Nyanla made sure Lois remained positioned at her left as they walked to conceal the discoloration on the right side of her face. She didn’t want to talk about the events of the morning just yet. Her mind was a hodgepodge of thoughts stewing in their own juices, and she wasn’t quite ready to go spooning around in the pot. Lois carried the stage with an animated monologue that required only minimal participation from Nyanla -- a well-placed "uh huh" or a superficial chuckle here and there. They continued like this until the stew in Nyanla's head came to a silent boil and erupted.
She blurted “I can’t take it anymore, Lois!” at the same time that Lois spotted the bus and yelled, “Run, the bus is here!”
Their travel mates were already queued to board the school bus, so they took their places at the rear of the line. When it was their turn to climb the three steps into the bus, Nyanla stayed so close on Lois’ heels that they seemed tethered. She kept her head down and no one noticed the shameful imprint of her mother’s hand. They slid into the seat immediately behind, and catty-corner to the driver. Heaving and panting from their exertion to make the bus, Lois turned to Nyanla and asked breathily, “What's wrong, Ny?”
Nyanla turned her face so that the bruise was visible to Lois. Lois’ jaw dropped as if a spring had broken and it had come unhinged. The brain impulses needed to shut her mouth were busy trying to reconcile dark shades of red and purple where they should not be.
A half whispered, half spoken, “That crazy bitch!”
Nyanla's head fell forward the way the heads of newborn baby’s do before they’re strong enough to hold them up. A deluge of tears raining down her cheeks spoke for her. Lois put her arm around Nyanla and pulled her wobbly head onto her shoulder to let her cry.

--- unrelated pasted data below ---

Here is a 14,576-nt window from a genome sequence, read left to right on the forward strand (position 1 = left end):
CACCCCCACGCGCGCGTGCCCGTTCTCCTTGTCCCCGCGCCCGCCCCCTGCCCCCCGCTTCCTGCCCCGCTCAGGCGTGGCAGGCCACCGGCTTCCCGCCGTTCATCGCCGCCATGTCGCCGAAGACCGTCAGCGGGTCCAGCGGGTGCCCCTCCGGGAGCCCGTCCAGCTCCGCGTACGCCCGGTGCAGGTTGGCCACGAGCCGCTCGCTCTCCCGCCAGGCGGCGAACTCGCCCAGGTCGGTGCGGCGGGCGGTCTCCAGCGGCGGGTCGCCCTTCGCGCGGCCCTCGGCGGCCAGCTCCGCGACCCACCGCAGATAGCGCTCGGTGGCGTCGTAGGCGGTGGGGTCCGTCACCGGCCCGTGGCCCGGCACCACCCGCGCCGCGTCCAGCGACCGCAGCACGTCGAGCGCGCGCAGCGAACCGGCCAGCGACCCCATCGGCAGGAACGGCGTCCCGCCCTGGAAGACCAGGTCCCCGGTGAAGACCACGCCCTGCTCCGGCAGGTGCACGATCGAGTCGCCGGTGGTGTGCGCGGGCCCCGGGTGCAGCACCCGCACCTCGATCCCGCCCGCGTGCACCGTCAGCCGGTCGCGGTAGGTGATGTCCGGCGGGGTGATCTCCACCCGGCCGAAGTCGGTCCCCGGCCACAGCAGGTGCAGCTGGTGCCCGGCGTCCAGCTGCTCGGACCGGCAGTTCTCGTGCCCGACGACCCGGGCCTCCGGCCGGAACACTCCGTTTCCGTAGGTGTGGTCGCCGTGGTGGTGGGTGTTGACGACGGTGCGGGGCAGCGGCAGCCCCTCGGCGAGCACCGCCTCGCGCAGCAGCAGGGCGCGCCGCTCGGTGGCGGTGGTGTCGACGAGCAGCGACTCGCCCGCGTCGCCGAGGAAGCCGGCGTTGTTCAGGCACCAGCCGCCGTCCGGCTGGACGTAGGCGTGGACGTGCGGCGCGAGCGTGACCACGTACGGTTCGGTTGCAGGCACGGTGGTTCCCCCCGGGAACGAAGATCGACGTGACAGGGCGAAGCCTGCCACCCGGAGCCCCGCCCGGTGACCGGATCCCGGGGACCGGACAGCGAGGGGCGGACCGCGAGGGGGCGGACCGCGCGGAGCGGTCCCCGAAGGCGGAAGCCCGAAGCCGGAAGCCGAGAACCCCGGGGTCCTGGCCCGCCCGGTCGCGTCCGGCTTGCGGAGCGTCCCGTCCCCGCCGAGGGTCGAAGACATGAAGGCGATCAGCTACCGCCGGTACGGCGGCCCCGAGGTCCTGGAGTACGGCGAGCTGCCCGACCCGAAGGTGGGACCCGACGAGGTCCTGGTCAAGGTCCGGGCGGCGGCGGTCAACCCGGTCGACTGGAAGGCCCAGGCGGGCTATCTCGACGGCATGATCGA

"Ny, this is getting worse," is all she said.
Lois thought back to the time last summer when Nyanla wore long sleeves and pants instead of shorts and t-shirts like all the other kids, trying to hide the evidence of Beatrice Brown's cruelty. Nyanla had run away and her grandmother took her to the police to report the abuse. The police went and talked to Beatrice Brown but told Nyanla she could either go back home or go to juvenile detention. That night Beatrice Brown threatened Nyanla with a knife and told her she would cut her goddamned tongue out if she ever told another soul what goes on in her house.
Lois’ arm was still wrapped around her beloved friend when Danny Boy, the neighborhood clownster, piped up from the back of the bus.
“Hey ya’ll, look at those two bull dykes up there all hugged up!”
Everybody on the bus started laughing and whooping it up real bad. Pint-sized, but gutsy, Lois whipped around and looked at Danny Boy like arrows might shoot out of her eyes, but instead they came flying out of her mouth.
“Shut up, Dummy Boy! Why you talkin’ ‘bout bull dykes anyway? Yo’ mama ain’t on this bus!”
A even louder waved of laughter filled the bus. Danny Boy, knowing he had been slammed on, tucked his tail between his legs and started sniffing for other prey. Petie Jones walked right into his trap when he yelled, “Ah hah, Danny Boy. Lil’ Bit busted you up!” Petie looked like a choice cut of prime rib to Danny Boy and he was about to take a bite.
Lois turned back to the front of the bus and was getting wound up on a tirade about how stupid Danny Boy was and how his mama probably was – when Nyanla interrupted her.
“Lois, do you remember one of the times we were talking to Prophet at his place in the woods when my eye was all blood shot and swollen?”
“Uh huh, I remember.”
“Remember what he said when you asked him why he had set his camp high up on that mound?”
“Yeah. Somethin’ crazy ‘bout how everything climbs higher to survive.”
“Well actually, his exact words were, ‘There comes a time when all God’s creatures have to climb to higher ground for the sake of survival.’ Prophet don’t ever say nothin’ for nothin' even if you don’t quite get what he’s saying right away. When he said that he was answering your question but looking dead at me into my one good eye. And ever since that fool drew that knife on me I been thinking about what Prophet said. I think he was talking about me, and I think the time he was talking about has come.
Lois’ eyes glazed over as if she was seeing and hearing that day in the woods for the first time. You could almost hear the switch come on when she exclaimed, “Yeah, and that was when he first started calling you Creature!”
Nyanla replied, “Yep.”